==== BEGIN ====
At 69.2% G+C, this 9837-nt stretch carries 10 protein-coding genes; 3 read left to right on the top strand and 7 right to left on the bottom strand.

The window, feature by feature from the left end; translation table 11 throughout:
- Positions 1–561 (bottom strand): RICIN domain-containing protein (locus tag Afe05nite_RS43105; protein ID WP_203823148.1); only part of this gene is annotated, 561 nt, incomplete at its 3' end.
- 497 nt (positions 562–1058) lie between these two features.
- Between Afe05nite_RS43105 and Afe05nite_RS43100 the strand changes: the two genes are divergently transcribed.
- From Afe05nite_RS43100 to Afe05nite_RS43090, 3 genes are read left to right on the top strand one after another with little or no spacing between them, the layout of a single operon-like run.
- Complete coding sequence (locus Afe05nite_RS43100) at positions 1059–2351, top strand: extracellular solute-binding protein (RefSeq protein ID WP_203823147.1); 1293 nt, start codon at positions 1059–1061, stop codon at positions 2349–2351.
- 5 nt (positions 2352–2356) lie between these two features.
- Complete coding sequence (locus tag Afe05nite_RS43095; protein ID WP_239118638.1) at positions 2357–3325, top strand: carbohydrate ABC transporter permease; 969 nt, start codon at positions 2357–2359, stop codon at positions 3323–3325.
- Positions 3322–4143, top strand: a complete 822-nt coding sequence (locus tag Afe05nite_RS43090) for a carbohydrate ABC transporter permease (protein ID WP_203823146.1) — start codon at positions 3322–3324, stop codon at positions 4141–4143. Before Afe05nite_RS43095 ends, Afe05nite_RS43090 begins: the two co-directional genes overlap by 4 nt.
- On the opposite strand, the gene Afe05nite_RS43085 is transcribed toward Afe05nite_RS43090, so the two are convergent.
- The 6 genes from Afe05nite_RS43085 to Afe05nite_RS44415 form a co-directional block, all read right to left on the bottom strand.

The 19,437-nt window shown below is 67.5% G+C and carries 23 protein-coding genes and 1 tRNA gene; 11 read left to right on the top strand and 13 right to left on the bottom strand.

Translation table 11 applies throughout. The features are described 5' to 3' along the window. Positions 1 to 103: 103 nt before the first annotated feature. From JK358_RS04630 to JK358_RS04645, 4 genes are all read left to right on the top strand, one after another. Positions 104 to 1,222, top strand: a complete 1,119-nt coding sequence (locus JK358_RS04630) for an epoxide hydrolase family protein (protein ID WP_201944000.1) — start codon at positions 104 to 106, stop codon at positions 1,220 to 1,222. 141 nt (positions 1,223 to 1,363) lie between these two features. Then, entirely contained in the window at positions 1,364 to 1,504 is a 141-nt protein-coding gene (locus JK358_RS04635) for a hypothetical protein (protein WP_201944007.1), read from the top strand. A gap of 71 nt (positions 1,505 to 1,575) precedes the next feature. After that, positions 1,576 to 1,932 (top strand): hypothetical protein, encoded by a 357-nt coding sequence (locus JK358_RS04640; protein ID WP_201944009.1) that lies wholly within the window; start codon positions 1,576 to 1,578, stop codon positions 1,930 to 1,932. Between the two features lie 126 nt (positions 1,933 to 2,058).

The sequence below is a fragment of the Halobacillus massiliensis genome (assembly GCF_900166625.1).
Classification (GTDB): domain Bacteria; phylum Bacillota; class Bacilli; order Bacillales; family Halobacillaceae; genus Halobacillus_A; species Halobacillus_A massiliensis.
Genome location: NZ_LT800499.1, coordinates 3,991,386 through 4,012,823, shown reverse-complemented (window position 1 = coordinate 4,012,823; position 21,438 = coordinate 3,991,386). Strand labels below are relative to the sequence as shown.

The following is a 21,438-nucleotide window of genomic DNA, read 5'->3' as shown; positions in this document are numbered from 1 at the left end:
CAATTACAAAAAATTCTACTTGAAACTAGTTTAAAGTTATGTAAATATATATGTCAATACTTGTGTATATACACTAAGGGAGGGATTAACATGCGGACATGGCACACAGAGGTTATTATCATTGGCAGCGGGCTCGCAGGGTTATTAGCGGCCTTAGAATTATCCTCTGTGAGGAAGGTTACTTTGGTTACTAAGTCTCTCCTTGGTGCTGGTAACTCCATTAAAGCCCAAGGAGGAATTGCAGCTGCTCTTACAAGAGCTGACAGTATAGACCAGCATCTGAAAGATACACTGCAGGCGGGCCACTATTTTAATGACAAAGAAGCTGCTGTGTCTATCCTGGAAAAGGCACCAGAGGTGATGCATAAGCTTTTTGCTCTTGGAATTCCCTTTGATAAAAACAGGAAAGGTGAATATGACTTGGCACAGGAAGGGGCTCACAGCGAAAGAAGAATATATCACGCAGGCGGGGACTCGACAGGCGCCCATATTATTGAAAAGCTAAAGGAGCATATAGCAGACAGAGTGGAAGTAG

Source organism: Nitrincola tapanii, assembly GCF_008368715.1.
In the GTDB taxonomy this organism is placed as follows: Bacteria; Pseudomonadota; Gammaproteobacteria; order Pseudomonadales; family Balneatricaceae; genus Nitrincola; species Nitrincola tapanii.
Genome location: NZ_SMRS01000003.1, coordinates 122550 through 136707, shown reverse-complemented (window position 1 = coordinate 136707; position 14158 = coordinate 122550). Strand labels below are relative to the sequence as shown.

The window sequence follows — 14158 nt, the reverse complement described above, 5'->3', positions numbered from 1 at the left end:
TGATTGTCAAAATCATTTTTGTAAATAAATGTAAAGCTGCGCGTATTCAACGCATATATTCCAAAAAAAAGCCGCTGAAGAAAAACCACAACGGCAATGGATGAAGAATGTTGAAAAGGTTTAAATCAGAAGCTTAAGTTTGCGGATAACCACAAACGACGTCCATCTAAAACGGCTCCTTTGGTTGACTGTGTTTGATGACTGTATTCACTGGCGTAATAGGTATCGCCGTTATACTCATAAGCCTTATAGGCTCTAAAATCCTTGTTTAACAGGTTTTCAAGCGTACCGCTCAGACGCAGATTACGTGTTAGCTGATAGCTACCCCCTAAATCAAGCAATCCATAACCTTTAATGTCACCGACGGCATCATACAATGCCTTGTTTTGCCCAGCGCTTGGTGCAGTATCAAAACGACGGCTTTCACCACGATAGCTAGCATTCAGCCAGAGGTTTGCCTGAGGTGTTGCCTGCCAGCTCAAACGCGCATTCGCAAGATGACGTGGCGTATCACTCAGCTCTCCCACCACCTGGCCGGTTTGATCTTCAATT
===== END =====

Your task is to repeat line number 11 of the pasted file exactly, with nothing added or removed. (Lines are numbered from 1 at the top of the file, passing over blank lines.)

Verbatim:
- On the opposite strand, the gene Afe05nite_RS43085 is transcribed toward Afe05nite_RS43090, so the two are convergent.